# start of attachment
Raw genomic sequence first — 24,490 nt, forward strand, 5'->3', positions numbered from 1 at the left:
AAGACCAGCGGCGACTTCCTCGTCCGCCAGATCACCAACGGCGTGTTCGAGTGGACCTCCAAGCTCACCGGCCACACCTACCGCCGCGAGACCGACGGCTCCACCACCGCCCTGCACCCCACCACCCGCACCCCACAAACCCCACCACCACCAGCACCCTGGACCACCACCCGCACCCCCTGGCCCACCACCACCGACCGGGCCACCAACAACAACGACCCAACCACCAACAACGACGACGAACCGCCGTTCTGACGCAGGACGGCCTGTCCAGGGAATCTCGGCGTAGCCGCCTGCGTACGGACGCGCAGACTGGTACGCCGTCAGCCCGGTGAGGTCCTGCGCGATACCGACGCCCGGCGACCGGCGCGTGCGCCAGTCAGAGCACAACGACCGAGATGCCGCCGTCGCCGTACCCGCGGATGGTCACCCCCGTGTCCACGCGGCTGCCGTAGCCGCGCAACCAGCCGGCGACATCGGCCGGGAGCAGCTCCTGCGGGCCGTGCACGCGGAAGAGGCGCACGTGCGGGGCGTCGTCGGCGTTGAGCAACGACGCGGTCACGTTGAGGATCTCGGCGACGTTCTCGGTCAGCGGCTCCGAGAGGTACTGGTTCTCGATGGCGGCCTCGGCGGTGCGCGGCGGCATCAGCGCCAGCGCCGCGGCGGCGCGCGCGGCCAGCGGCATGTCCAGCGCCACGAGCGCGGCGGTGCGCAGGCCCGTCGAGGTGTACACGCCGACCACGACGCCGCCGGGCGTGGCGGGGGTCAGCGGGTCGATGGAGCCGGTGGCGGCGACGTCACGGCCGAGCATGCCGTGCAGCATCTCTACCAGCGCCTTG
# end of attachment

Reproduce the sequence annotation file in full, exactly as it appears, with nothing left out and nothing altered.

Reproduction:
Raw genomic sequence first — 24,490 nt, forward strand, 5'->3', positions numbered from 1 at the left:
AAGACCAGCGGCGACTTCCTCGTCCGCCAGATCACCAACGGCGTGTTCGAGTGGACCTCCAAGCTCACCGGCCACACCTACCGCCGCGAGACCGACGGCTCCACCACCGCCCTGCACCCCACCACCCGCACCCCACAAACCCCACCACCACCAGCACCCTGGACCACCACCCGCACCCCCTGGCCCACCACCACCGACCGGGCCACCAACAACAACGACCCAACCACCAACAACGACGACGAACCGCCGTTCTGACGCAGGACGGCCTGTCCAGGGAATCTCGGCGTAGCCGCCTGCGTACGGACGCGCAGACTGGTACGCCGTCAGCCCGGTGAGGTCCTGCGCGATACCGACGCCCGGCGACCGGCGCGTGCGCCAGTCAGAGCACAACGACCGAGATGCCGCCGTCGCCGTACCCGCGGATGGTCACCCCCGTGTCCACGCGGCTGCCGTAGCCGCGCAACCAGCCGGCGACATCGGCCGGGAGCAGCTCCTGCGGGCCGTGCACGCGGAAGAGGCGCACGTGCGGGGCGTCGTCGGCGTTGAGCAACGACGCGGTCACGTTGAGGATCTCGGCGACGTTCTCGGTCAGCGGCTCCGAGAGGTACTGGTTCTCGATGGCGGCCTCGGCGGTGCGCGGCGGCATCAGCGCCAGCGCCGCGGCGGCGCGCGCGGCCAGCGGCATGTCCAGCGCCACGAGCGCGGCGGTGCGCAGGCCCGTCGAGGTGTACACGCCGACCACGACGCCGCCGGGCGTGGCGGGGGTCAGCGGGTCGATGGAGCCGGTGGCGGCGACGTCACGGCCGAGCATGCCGTGCAGCATCTCTACCAGCGCCTTG